The Efficiency Expert

By Edgar Rice Burroughs

Page 36

for at least two weeks longer, the erstwhile star amateur first
baseman sought the doubtful comfort of his narrow, lumpy bed.

It was in the neighborhood of two o'clock the next morning that he was
awakened by a gentle tapping upon the panels of his door.

"Who is it?" he asked. "What do you want?"

"It's me bo," came the whispered reply in the unmistakable tones of the
Lizard.

Jimmy arose, lighted the gas, and opened the door.

"What's the matter?" he whispered.

"Are the police on your trail?"

"No," replied the Lizard, grinning. "I just dropped in to tell you that
I grabbed a job for you."

"Fine!" exclaimed Jimmy. "You're a regular fellow all right."

"But you might not like the job," suggested the Lizard.

"As long as I can earn an honest dollar," cried Jimmy, striking a
dramatic pose, "I care not what it may be."

The Lizard's grin broadened.

"I ain't so sure about that," he said. "I know your kind. You're a
regular gent. There is some honest jobs that you would just as soon have
as the smallpox, and maybe this is one of them."

"What is it?" asked Jimmy. "Don't keep me guessing any longer."

"You know Feinheimer's Cabaret."

"The basement joint on Wells Street?" asked Jimmy. "Sure I know it."

"Well, that's where I got you a job," said the Lizard.

"What doing?" asked Jimmy.

"Waiter," was the reply.

"It isn't any worse than standing behind a counter, selling stockings to
women," said Jimmy.

"It ain't such a bad job," admitted the Lizard, "if a guy ain't too
swelled up. Some of 'em make a pretty good thing out of it, what with
their tips and short changing--Oh, there are lots of little ways to
get yours at Feinheimer's."

"I see," said Jimmy; "but don't he pay any wages?"

"Oh, sure," replied the Lizard; "you get the union scale."

"When do I go to work?"

"Go around and see him to-morrow morning. He will put you right to
work."

And so the following evening the patrons of Feinheimer's Cabaret saw a
new face among the untidy servitors of the establishment--a new face
and a new figure, both of which looked out of place in the atmosphere of
the basement resort.

Feinheimer's Cabaret held a unique place among the restaurants of the
city. Its patrons were from all classes of society. At noon its many
tables were largely filled by staid and respectable business men, but at
night a certain element of the underworld claimed it as their own, and
there was always a sprinkling of people of the stage, artists, literary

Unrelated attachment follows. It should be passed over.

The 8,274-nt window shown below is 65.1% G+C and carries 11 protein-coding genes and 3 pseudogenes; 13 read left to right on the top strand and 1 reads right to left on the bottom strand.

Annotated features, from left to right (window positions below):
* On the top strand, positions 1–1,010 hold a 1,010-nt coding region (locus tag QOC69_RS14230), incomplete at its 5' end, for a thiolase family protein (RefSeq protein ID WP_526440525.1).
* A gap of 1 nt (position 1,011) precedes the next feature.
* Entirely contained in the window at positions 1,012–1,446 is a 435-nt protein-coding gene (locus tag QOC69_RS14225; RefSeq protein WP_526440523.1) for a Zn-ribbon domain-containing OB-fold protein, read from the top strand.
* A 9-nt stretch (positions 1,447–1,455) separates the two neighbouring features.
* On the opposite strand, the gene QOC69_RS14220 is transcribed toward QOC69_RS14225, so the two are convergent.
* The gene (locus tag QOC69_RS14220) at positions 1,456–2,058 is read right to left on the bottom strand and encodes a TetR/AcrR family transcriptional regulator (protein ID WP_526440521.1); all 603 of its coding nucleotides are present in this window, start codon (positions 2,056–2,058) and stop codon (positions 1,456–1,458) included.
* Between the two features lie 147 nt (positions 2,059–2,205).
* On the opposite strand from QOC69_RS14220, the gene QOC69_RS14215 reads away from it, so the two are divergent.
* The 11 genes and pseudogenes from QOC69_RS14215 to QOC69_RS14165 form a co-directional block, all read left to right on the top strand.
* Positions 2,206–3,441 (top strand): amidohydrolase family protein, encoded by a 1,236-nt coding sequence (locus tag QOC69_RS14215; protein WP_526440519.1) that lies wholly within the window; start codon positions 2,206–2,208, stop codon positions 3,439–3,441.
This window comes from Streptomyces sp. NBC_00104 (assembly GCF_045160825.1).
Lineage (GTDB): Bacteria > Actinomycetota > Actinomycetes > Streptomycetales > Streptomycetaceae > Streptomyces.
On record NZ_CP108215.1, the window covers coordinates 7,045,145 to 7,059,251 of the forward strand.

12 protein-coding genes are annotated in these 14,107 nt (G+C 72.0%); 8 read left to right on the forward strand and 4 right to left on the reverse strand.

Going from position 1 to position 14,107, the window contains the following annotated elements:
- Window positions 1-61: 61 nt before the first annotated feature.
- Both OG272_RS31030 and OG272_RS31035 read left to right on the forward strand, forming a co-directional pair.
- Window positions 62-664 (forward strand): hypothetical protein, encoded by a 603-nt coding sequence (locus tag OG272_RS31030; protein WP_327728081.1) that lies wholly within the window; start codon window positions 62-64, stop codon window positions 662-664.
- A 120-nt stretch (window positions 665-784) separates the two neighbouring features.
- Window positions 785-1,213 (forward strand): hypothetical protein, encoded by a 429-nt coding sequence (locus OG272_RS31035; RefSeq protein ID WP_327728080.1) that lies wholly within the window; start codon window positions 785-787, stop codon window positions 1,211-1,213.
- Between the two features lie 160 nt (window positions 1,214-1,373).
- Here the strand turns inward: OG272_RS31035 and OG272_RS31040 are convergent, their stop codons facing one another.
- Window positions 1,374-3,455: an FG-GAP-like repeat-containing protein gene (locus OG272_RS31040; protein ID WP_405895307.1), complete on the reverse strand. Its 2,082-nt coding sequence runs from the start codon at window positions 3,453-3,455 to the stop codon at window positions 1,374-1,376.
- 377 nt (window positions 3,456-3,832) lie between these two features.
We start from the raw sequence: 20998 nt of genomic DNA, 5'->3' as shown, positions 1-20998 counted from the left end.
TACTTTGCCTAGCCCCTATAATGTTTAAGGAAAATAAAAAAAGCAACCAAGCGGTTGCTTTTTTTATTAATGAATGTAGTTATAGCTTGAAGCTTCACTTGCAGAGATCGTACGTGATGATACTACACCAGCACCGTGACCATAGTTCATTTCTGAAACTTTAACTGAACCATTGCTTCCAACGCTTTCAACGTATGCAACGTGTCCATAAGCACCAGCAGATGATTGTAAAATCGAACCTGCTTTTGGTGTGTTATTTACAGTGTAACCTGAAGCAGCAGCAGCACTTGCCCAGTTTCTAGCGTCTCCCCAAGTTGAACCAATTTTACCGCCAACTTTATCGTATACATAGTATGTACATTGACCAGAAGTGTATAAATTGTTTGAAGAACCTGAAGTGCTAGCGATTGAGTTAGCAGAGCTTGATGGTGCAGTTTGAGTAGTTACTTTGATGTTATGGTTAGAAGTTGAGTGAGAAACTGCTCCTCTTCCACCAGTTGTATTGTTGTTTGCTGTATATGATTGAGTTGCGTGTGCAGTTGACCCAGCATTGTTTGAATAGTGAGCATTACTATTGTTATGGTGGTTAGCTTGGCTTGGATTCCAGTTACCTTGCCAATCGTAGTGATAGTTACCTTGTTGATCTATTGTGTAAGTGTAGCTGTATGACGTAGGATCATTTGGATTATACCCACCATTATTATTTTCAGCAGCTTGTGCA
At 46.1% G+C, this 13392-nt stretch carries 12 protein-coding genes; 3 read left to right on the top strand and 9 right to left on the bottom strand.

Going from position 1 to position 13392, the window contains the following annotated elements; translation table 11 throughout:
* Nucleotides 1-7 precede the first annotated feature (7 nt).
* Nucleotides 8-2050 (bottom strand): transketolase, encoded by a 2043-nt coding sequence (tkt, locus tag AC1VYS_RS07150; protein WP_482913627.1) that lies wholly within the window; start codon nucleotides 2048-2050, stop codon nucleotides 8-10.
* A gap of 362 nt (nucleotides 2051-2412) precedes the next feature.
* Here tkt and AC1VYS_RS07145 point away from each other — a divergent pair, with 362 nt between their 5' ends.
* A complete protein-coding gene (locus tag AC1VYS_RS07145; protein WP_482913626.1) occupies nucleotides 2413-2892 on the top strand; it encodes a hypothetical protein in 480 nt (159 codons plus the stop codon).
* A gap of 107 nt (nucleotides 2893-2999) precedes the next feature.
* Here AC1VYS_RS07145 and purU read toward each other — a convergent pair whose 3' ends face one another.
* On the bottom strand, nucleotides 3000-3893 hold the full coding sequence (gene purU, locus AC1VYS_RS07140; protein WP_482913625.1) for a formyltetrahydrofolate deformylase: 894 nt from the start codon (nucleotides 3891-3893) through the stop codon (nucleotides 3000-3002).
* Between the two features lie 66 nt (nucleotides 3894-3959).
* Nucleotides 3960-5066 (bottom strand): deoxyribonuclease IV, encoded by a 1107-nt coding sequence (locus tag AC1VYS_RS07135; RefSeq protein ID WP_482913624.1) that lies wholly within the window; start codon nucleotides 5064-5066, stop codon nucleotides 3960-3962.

men

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Text Comparison with Tarzan the Terrible

Page 7
In the gloom the ape-man at first conceived the intruder to be an elephant; yet, if so, one of greater proportions than any he had ever before seen, but as the dim outlines became less indistinct he saw on a line with his eyes and twenty feet above the ground the dim silhouette of a grotesquely serrated back that gave the impression of a creature whose each and every spinal vertebra grew a thick, heavy horn.
Page 24
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Page 27
Tarzan sprang to intercept the man; but Ta-den was there ahead of him.
Page 43
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Page 48
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Page 53
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Page 70
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Page 74
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Page 83
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Page 92
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Page 126
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Page 138
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Page 139
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Page 140
Thus they moved in silence between the verdure-clad banks of the little river through which the waters of Jad-ben-lul emptied--now in the moonlight, now in dense shadow where great trees overhung the stream, and at last out upon the waters of another lake, the black shores of which seemed far away under the weird influence of a moonlight night.
Page 150
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Page 173
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Page 194
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Page 205
"Take him to the temple court," cried the high priest.
Page 209
" "No," cried Tarzan.
Page 215
Gund.